Haine Middle School students show off their inventions
CRANBERRY TWP — At Haine Middle School on Tuesday morning, May 23, prospective creators looking to make it big brought their inventions before a panel of discriminating judges.
While this may sound familiar, this wasn’t a filming of the popular ABC television series “Shark Tank.” It was the final day of “CIRC Tank,” a four-day event where groups of middle-school students present their inventions to a panel of Seneca Valley School District teachers and administrators.
It is the culmination of a yearlong project at Haine Middle School where groups of four students devised ways to take existing products and improve them. Each group formed a “mini-company” to put together and present their invention and profess its practicality on the open market.
Unlike the real “Shark Tank,” there were no billion-dollar investments, joint ventures or other such deals at stake. However, the panel of Seneca Valley “sharks” was looking for signs of growth, innovation and teamwork in the projects presented before them.
“The main goal is just to focus on innovation, creativity, problem-solving, and trying to pull all that together to create a new product that solves a problem,” said Allison Stebbins, gifted support teacher at Haine and one of the four “sharks” Tuesday morning.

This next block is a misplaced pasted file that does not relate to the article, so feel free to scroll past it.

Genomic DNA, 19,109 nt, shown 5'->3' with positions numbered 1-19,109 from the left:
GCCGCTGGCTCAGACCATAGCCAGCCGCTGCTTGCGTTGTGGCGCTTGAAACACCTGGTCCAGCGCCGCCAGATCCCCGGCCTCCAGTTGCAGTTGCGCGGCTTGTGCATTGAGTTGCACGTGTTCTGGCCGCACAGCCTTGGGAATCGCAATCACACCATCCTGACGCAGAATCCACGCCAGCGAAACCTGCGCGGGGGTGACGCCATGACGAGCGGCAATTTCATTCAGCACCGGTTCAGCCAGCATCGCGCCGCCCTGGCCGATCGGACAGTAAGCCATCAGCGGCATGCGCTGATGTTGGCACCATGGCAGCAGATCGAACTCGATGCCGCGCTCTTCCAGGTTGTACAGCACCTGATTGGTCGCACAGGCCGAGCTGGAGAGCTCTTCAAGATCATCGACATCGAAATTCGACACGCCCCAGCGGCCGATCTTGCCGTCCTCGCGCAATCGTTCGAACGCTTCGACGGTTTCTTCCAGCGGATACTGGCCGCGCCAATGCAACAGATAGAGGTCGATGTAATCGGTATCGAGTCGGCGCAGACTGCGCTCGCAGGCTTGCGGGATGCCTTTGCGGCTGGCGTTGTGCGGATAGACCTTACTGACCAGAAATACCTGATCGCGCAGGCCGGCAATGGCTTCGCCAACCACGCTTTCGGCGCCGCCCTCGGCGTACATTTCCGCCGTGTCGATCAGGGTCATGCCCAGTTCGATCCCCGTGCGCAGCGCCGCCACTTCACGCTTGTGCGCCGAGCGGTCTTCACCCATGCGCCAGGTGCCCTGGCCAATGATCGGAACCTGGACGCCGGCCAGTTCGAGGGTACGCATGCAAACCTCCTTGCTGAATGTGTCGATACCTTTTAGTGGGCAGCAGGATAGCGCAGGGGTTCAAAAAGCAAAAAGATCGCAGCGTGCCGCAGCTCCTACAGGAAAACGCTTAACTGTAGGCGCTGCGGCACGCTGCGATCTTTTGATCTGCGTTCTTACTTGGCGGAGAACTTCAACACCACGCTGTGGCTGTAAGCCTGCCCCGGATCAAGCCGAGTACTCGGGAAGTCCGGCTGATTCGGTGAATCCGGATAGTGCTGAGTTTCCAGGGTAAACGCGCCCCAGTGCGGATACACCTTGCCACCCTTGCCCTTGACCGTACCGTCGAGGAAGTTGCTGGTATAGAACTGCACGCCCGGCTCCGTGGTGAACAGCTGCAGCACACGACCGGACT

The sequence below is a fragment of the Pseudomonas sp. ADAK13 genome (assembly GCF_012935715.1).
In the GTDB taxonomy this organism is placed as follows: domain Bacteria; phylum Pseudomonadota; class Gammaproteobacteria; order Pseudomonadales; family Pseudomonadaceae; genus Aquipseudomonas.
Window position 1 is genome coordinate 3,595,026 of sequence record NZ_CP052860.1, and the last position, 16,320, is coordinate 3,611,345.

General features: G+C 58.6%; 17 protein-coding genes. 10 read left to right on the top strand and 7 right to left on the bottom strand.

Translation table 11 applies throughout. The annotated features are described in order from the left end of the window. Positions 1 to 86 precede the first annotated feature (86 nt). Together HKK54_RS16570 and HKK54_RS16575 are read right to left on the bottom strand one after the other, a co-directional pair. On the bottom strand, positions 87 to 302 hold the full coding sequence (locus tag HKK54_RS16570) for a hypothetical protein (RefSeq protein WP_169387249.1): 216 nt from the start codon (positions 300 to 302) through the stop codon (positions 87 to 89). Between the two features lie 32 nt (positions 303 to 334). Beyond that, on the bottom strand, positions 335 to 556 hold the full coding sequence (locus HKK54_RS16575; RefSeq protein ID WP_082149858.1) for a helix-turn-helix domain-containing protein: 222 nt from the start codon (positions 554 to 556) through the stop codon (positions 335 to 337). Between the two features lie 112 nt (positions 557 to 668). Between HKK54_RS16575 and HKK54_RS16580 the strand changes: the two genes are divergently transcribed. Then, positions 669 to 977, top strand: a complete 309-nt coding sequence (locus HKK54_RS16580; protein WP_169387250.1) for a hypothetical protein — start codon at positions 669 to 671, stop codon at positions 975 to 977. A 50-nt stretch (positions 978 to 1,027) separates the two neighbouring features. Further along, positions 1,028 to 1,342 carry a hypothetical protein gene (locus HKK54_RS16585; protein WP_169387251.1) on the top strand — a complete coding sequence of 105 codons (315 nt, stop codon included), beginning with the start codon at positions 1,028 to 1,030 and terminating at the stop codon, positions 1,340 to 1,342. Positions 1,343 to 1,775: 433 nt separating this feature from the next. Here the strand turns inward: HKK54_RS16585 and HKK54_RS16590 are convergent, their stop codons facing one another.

“I obviously like to see the invention itself, but equally important is how the kids work together as a team to get it accomplished,” said fellow judge Fred Peterson, member of the district’s school board.
The other two judges were Jeremy Womer, assistant principal at Haine, and Heather Lewis, the district’s athletic director.
Each team of four students brought a variety of clever ideas to the table, including the Shencil Shoe, a pair of shoes with holes to hold small items such as pencils; the Crumbella Cane 3000, a combination cane and umbrella; and the Unstickleizer – a hand sanitizer-like substance meant to break down sticky material that spills on hands.
“It’s always annoying when you have syrup on your hands,” said Aaron Smith, one of the four who devised the Unstickleizer.
Another invention shown off was The Claw, a computer-aided grabbing arm designed to help shorter people reach items on taller shelves. One of the students in the project group, McKenzie Ellis, came up with the idea for a very personal reason.
“My mom is pretty short, and she has trouble reaching for things in the cabinet,” McKenzie said. “So we just wanted to help people.”